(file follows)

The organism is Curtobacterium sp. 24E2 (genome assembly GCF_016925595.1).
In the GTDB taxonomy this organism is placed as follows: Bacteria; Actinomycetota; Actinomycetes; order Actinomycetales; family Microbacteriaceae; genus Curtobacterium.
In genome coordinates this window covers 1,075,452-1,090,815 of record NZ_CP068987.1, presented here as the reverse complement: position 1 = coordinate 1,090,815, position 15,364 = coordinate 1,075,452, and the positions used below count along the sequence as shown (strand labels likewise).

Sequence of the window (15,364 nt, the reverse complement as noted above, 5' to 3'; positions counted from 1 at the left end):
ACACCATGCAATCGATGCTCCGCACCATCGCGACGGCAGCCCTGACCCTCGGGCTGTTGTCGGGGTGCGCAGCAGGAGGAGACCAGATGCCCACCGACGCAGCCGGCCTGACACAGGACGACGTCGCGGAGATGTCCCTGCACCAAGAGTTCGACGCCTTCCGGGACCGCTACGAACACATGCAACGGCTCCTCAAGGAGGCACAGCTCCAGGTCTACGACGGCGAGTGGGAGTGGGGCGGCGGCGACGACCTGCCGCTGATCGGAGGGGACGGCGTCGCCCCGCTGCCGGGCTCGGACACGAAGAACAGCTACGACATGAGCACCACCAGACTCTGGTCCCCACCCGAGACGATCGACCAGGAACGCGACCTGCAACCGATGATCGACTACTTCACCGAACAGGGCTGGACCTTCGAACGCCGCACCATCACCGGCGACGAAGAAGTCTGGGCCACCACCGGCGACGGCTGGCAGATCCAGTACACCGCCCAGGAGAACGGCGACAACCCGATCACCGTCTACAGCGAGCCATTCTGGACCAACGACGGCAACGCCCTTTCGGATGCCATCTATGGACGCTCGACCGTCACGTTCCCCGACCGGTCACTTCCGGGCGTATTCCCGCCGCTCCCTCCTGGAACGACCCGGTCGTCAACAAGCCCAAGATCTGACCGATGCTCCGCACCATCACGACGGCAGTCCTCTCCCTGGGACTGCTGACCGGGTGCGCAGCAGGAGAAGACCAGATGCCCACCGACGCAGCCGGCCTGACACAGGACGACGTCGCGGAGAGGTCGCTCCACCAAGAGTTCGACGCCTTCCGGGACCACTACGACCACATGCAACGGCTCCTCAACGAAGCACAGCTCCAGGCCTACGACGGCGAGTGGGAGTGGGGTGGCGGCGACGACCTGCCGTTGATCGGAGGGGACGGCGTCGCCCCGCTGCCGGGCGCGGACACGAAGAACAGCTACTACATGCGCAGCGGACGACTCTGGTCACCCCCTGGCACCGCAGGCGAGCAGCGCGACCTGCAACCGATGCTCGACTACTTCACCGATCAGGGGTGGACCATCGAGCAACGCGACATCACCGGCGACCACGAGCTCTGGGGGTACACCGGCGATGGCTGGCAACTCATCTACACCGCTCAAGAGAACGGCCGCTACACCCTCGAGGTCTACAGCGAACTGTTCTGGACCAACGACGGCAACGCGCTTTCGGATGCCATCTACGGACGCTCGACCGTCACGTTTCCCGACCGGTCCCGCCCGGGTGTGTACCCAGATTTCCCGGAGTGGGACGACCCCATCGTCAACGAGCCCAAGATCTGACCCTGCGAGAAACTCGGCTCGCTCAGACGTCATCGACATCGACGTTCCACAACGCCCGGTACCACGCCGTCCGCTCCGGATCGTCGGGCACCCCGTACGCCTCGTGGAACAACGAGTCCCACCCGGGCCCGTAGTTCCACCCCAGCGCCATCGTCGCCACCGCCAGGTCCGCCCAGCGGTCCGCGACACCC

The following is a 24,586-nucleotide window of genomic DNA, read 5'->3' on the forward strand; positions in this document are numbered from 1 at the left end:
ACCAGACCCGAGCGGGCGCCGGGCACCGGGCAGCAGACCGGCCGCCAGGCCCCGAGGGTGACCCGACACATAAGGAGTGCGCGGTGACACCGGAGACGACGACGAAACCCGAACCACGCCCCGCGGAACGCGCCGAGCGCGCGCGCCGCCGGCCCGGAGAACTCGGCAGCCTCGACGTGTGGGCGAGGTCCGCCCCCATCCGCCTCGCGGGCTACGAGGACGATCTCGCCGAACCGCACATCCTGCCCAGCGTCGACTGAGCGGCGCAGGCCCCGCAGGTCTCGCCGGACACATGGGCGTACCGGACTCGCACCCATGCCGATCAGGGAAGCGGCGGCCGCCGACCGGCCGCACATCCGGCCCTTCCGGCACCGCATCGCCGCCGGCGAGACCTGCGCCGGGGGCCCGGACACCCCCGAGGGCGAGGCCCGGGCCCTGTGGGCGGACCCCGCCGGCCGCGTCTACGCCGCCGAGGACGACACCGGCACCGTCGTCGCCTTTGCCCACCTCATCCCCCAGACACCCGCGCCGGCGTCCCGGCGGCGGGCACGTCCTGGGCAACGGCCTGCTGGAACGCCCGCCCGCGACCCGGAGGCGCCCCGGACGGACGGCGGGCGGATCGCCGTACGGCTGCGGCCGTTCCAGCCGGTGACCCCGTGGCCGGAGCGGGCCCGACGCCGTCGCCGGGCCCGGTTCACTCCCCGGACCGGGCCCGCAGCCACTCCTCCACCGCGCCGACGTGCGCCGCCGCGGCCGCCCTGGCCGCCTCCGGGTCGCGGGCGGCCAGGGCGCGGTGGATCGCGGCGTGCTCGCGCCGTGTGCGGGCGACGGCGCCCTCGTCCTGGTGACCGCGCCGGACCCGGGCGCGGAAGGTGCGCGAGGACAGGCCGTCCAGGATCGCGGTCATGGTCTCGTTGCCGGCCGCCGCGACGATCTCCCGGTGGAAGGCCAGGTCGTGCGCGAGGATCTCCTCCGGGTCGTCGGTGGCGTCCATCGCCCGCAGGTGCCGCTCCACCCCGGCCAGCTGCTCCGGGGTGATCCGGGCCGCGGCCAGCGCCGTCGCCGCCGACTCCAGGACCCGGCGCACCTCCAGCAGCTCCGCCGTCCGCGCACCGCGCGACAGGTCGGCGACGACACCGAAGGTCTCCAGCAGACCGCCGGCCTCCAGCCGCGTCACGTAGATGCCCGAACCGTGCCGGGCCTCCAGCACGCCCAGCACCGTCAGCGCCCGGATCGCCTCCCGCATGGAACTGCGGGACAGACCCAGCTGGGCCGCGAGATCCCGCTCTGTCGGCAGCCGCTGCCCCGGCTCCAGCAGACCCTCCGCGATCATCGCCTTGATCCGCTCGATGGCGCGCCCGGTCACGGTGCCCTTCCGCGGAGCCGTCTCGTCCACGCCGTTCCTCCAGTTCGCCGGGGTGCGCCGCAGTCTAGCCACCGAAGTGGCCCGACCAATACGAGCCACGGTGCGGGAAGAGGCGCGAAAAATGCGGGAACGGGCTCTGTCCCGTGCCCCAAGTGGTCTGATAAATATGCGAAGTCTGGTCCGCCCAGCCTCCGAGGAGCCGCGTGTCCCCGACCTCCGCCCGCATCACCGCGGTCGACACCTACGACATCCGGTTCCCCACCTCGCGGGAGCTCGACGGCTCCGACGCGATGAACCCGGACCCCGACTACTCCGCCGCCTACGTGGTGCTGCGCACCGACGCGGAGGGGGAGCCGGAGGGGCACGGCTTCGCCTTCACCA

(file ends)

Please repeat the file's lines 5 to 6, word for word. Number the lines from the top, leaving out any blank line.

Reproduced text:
ACACCATGCAATCGATGCTCCGCACCATCGCGACGGCAGCCCTGACCCTCGGGCTGTTGTCGGGGTGCGCAGCAGGAGGAGACCAGATGCCCACCGACGCAGCCGGCCTGACACAGGACGACGTCGCGGAGATGTCCCTGCACCAAGAGTTCGACGCCTTCCGGGACCGCTACGAACACATGCAACGGCTCCTCAAGGAGGCACAGCTCCAGGTCTACGACGGCGAGTGGGAGTGGGGCGGCGGCGACGACCTGCCGCTGATCGGAGGGGACGGCGTCGCCCCGCTGCCGGGCTCGGACACGAAGAACAGCTACGACATGAGCACCACCAGACTCTGGTCCCCACCCGAGACGATCGACCAGGAACGCGACCTGCAACCGATGATCGACTACTTCACCGAACAGGGCTGGACCTTCGAACGCCGCACCATCACCGGCGACGAAGAAGTCTGGGCCACCACCGGCGACGGCTGGCAGATCCAGTACACCGCCCAGGAGAACGGCGACAACCCGATCACCGTCTACAGCGAGCCATTCTGGACCAACGACGGCAACGCCCTTTCGGATGCCATCTATGGACGCTCGACCGTCACGTTCCCCGACCGGTCACTTCCGGGCGTATTCCCGCCGCTCCCTCCTGGAACGACCCGGTCGTCAACAAGCCCAAGATCTGACCGATGCTCCGCACCATCACGACGGCAGTCCTCTCCCTGGGACTGCTGACCGGGTGCGCAGCAGGAGAAGACCAGATGCCCACCGACGCAGCCGGCCTGACACAGGACGACGTCGCGGAGAGGTCGCTCCACCAAGAGTTCGACGCCTTCCGGGACCACTACGACCACATGCAACGGCTCCTCAACGAAGCACAGCTCCAGGCCTACGACGGCGAGTGGGAGTGGGGTGGCGGCGACGACCTGCCGTTGATCGGAGGGGACGGCGTCGCCCCGCTGCCGGGCGCGGACACGAAGAACAGCTACTACATGCGCAGCGGACGACTCTGGTCACCCCCTGGCACCGCAGGCGAGCAGCGCGACCTGCAACCGATGCTCGACTACTTCACCGATCAGGGGTGGACCATCGAGCAACGCGACATCACCGGCGACCACGAGCTCTGGGGGTACACCGGCGATGGCTGGCAACTCATCTACACCGCTCAAGAGAACGGCCGCTACACCCTCGAGGTCTACAGCGAACTGTTCTGGACCAACGACGGCAACGCGCTTTCGGATGCCATCTACGGACGCTCGACCGTCACGTTTCCCGACCGGTCCCGCCCGGGTGTGTACCCAGATTTCCCGGAGTGGGACGACCCCATCGTCAACGAGCCCAAGATCTGACCCTGCGAGAAACTCGGCTCGCTCAGACGTCATCGACATCGACGTTCCACAACGCCCGGTACCACGCCGTCCGCTCCGGATCGTCGGGCACCCCGTACGCCTCGTGGAACAACGAGTCCCACCCGGGCCCGTAGTTCCACCCCAGCGCCATCGTCGCCACCGCCAGGTCCGCCCAGCGGTCCGCGACACCC

The following is a 24,586-nucleotide window of genomic DNA, read 5'->3' on the forward strand; positions in this document are numbered from 1 at the left end: